Personalized medicine is the latest buzzword promising to revolutionize the pharmaceutical industry. Old-fashioned drug development has been based on the law of averages—relying on large clinical trials to identify drugs that prove safe and effective in a majority of patients. Personalized medicine offers the promise of identifying specific individuals, based on their genetic information, who are likely to respond well (or poorly) to a particular therapy.
The promise of personalized medicine is that it will facilitate development of more effective targeted therapies, will invite new (and smaller) players into the pharmaceutical arena, and will offer new commercial opportunities for established pharmaceutical players. For example, the expansion of personalized medicine has generated substantial commercial opportunities for diagnostics companies and for information management (e.g., bioinformatics) companies in the pharmaceutical arena.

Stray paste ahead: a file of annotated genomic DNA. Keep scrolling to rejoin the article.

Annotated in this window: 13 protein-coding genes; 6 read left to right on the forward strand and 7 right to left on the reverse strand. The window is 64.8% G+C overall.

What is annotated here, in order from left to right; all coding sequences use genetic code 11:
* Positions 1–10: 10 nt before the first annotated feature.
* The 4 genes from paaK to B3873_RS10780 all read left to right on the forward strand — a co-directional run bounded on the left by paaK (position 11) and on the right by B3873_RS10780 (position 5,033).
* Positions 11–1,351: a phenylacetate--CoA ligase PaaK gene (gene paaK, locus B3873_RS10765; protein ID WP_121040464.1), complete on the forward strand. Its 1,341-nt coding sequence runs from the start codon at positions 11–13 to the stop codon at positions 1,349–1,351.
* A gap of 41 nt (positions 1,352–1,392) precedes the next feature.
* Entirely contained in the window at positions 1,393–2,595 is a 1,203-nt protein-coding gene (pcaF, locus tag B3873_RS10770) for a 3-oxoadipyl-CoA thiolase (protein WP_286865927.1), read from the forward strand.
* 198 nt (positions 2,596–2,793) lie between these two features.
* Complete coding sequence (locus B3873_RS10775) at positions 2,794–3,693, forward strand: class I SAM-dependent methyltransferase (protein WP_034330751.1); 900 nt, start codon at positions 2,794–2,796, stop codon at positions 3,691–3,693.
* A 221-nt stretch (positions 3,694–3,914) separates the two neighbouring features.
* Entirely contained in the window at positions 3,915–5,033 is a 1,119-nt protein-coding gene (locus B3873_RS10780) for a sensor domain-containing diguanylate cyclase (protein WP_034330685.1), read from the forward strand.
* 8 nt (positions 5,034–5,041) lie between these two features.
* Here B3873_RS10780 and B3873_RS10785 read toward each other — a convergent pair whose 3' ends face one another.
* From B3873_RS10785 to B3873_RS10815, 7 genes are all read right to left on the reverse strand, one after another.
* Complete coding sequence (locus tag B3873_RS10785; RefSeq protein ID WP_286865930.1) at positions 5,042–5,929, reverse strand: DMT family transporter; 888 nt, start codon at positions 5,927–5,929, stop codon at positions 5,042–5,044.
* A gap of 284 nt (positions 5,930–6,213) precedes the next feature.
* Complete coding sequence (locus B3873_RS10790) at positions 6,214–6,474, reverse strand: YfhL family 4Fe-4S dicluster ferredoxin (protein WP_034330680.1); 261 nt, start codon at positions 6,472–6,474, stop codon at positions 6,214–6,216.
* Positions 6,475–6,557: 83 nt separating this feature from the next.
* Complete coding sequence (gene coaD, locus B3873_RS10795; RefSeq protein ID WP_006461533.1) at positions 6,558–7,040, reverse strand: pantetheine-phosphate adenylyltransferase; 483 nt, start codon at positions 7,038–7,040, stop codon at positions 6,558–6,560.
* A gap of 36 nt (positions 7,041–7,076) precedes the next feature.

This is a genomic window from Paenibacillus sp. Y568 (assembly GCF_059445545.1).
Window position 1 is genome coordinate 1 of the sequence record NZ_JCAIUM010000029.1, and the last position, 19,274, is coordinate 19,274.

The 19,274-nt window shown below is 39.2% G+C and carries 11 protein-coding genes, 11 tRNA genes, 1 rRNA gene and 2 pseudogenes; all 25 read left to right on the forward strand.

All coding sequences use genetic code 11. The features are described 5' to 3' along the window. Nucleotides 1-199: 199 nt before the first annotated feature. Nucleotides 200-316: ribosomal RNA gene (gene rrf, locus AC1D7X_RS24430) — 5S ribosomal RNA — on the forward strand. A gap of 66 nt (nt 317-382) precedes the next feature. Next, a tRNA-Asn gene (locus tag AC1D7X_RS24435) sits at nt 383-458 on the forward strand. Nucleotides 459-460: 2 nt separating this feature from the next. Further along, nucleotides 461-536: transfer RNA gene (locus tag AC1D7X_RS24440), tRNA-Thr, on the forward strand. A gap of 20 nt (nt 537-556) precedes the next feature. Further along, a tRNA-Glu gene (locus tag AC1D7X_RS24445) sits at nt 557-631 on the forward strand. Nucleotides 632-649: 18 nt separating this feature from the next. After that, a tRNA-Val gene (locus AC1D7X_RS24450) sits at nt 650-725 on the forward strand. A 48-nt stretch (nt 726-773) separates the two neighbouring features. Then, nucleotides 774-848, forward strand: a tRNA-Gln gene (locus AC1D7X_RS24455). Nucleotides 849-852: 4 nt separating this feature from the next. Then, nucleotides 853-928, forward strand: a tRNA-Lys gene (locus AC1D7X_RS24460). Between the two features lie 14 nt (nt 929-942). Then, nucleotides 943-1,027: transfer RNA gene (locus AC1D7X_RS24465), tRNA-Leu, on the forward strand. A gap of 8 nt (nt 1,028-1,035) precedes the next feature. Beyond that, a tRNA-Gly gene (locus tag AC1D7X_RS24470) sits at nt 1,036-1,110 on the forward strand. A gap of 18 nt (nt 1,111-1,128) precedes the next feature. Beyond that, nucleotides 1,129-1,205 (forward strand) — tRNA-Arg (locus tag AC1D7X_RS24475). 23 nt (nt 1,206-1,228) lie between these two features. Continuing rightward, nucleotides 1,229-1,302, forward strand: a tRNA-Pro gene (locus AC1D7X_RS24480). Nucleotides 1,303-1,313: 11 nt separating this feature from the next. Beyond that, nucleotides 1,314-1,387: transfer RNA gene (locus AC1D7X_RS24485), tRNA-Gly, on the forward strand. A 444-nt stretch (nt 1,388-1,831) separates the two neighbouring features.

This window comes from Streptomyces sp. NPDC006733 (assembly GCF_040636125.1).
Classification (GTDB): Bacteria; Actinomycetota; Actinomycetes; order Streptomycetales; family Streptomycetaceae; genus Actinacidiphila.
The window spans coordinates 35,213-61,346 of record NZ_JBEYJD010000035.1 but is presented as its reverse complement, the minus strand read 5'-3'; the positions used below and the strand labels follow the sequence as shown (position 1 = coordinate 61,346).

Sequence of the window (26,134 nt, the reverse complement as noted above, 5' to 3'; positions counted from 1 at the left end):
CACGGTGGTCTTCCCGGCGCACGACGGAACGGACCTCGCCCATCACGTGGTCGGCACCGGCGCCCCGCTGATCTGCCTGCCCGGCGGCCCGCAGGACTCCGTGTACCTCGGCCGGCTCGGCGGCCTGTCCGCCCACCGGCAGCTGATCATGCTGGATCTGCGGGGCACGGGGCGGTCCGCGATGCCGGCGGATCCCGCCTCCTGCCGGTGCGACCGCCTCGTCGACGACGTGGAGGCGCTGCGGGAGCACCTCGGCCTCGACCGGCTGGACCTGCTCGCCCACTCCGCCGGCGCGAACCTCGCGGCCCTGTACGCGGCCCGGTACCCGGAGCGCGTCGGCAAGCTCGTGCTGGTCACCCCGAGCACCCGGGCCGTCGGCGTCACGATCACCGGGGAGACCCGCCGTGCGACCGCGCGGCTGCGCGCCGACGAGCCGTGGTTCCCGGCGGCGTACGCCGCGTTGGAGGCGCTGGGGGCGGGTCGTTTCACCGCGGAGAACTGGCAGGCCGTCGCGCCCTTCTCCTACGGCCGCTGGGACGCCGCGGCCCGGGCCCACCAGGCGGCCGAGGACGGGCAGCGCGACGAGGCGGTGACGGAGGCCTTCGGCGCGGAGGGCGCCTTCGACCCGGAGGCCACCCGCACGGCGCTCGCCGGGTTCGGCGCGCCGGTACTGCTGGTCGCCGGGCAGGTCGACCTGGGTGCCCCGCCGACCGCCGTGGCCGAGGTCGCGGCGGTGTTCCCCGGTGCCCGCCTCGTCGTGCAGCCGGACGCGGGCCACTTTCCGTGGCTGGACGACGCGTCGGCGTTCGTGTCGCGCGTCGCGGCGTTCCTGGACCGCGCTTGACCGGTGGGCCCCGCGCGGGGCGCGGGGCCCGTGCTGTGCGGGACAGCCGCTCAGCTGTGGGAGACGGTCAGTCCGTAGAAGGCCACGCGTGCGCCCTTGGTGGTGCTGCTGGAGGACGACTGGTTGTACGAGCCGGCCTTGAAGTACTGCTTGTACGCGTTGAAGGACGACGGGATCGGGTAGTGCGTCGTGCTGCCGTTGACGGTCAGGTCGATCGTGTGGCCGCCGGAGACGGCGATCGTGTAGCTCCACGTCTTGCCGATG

Moreover, personalized medicine raises the possibility of smaller, less expensive, and more predictable clinical trials. Simultaneous reductions in risk and expense allow more and smaller companies that otherwise do not have the resources to afford a traditional clinical trial into the pharmaceutical development industry. Additionally, efficacy rates in the targeted populations are likely to be materially higher than they would be in the general population, which will encourage doctors and patients alike to embrace therapies based on personalized medicine products.
Personalized medicine strategies also provide systems for companies with marketed therapeutics to improve efficacy and/or reduce side effects over time, based on, for example, pharmacogenomics studies on patients receiving therapy. Personalized medicine, therefore, simultaneously creates possibilities for improved therapies and new business opportunities. Seems like a good idea, right?